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Comment: Re:Double Irish? TAX ALL FOREIGNERS!!! (Score 1) 531

by TapeCutter (#48954651) Attached to: Obama Proposes One-Time Tax On $2 Trillion US Companies Hold Overseas

Free market is exactly absence of government...

Sorry but that's the Fox news definition.

"Free" - as in anyone is free to participate in the market.
"Market" - A set of rules governing trade, normally created and enforced by governments, eg: property law.

In other words the all too common Fox definition of "free market" is actually an oxymoron.

Comment: Re:Really? (Score 1) 185

Right - On most menu's its the graphics, borders, headers, fonts, etc. that cause problems with HMTL export. Could you position them within an HTML table? Sure, sort of, up to a point But that requires that you design your menu based on the limitations of HTML - and why the %$#@! would you want to do that for anything that wasn't being designed primarily for the web? It's *painful*, straight page-setting software is *far* more flexible. And does your page-setting program offer an HTML export function that doesn't suck? Umm, probably not - at best it probably requires you to limit yourself to the tiny subset of HTML-friendly layout tools.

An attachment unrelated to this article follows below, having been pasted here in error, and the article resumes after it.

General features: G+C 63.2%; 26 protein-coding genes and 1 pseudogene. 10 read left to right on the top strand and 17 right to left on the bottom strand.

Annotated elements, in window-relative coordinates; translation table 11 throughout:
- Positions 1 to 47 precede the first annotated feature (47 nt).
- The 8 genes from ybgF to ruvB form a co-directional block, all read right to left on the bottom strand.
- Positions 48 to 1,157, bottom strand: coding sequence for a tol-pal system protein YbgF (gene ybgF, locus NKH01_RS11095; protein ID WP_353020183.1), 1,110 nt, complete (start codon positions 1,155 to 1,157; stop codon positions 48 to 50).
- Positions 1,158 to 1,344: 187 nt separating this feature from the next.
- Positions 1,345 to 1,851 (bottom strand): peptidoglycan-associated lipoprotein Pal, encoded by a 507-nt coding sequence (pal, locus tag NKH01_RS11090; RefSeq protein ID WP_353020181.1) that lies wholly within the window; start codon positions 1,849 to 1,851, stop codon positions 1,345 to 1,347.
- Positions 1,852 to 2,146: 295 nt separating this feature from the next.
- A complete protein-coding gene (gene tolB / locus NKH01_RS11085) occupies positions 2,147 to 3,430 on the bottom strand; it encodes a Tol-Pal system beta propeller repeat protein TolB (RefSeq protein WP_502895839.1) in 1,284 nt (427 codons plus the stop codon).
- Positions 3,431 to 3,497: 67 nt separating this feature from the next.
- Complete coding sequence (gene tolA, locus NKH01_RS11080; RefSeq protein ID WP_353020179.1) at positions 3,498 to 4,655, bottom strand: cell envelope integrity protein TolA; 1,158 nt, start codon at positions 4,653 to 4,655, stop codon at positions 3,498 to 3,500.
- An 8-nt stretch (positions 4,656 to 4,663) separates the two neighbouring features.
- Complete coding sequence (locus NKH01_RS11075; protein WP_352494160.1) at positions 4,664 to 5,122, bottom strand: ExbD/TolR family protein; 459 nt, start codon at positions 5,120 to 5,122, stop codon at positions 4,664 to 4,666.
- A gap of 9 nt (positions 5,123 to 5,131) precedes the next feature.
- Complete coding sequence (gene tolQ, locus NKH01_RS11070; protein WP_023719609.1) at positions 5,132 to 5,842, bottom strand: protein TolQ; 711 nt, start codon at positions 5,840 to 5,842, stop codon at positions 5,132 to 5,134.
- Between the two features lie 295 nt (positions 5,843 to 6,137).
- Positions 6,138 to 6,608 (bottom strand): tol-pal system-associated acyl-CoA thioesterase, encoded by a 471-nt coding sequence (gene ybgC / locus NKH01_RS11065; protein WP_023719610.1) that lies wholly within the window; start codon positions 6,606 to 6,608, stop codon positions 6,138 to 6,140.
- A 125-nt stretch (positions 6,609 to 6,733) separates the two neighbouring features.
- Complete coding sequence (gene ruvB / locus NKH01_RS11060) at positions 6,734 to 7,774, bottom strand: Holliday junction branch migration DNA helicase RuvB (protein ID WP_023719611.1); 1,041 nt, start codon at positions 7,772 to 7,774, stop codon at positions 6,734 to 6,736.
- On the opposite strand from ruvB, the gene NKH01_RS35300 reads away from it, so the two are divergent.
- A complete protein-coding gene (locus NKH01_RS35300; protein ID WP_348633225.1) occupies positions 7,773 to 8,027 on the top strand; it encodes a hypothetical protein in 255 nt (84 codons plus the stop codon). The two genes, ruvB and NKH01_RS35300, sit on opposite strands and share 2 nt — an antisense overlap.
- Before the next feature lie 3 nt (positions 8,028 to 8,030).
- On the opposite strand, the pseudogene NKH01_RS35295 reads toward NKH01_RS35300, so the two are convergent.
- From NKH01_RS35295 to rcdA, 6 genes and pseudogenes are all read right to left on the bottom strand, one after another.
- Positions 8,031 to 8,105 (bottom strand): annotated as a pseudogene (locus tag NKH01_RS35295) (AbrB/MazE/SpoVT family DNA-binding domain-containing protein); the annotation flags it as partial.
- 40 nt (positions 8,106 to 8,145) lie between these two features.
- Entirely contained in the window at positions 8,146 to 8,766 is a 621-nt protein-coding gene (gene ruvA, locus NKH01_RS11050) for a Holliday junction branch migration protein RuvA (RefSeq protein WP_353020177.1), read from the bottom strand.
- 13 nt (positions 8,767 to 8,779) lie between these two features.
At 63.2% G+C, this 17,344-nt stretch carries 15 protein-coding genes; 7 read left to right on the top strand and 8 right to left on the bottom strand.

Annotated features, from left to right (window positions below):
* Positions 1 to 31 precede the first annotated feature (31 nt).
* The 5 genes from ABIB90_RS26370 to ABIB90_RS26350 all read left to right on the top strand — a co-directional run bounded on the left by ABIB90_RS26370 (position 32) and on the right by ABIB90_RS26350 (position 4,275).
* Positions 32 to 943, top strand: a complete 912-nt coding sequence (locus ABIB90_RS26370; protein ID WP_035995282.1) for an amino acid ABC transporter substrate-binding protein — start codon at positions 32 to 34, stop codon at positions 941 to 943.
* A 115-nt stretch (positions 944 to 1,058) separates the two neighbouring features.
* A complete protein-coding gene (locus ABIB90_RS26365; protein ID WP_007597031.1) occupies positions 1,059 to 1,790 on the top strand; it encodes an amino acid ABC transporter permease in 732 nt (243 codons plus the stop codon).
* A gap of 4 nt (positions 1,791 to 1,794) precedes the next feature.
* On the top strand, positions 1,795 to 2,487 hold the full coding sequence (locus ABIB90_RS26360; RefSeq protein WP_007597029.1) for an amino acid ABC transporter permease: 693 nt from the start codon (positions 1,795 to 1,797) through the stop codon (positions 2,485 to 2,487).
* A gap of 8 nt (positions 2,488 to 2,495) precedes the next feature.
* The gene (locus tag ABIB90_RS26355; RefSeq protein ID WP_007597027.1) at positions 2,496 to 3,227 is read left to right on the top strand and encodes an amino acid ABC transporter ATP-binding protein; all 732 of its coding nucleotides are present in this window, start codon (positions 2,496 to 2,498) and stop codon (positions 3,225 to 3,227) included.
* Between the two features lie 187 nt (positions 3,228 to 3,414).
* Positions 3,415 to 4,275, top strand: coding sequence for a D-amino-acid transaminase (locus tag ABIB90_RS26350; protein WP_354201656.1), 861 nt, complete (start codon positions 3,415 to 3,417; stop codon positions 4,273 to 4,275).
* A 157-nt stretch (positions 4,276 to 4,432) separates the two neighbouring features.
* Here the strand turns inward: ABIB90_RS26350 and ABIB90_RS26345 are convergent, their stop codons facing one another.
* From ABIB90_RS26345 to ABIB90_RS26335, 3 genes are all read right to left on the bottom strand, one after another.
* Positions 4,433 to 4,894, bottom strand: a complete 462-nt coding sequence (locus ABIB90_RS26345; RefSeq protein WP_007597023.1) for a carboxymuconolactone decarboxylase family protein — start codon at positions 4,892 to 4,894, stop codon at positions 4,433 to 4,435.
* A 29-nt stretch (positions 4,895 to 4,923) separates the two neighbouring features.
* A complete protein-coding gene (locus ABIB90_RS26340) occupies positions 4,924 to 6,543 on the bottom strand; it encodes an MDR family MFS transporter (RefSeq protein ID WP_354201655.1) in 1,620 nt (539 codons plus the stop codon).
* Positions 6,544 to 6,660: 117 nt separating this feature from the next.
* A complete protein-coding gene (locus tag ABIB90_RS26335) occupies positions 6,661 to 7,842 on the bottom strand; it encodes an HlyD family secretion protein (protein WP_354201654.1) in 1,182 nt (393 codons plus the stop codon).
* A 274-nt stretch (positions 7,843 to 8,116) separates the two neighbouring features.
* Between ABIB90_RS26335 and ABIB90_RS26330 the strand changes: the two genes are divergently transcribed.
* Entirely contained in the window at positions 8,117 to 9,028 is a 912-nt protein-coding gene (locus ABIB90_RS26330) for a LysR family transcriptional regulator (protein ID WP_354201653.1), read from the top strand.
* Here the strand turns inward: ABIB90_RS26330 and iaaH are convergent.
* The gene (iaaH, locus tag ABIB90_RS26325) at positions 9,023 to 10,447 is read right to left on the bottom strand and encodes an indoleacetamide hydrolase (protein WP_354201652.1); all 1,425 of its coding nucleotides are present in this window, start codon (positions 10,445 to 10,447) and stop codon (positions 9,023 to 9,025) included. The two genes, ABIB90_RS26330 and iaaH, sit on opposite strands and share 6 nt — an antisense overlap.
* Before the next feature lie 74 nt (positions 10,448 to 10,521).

Meanwhile a "bad" export is likely to be little better than a bulleted list. informationally complete perhaps, but absolutely horrible as a piece of advertising material to be posted on your website for the world to see. After all the point of posting your menu online is not just as a convenience for your regulars, but to attract new customers as well. And a bad HTML export screams "we're a bunch of lazy schmucks who can't even be bothered to post a menu that conveys the atmosphere and personae we try to have our establishment project."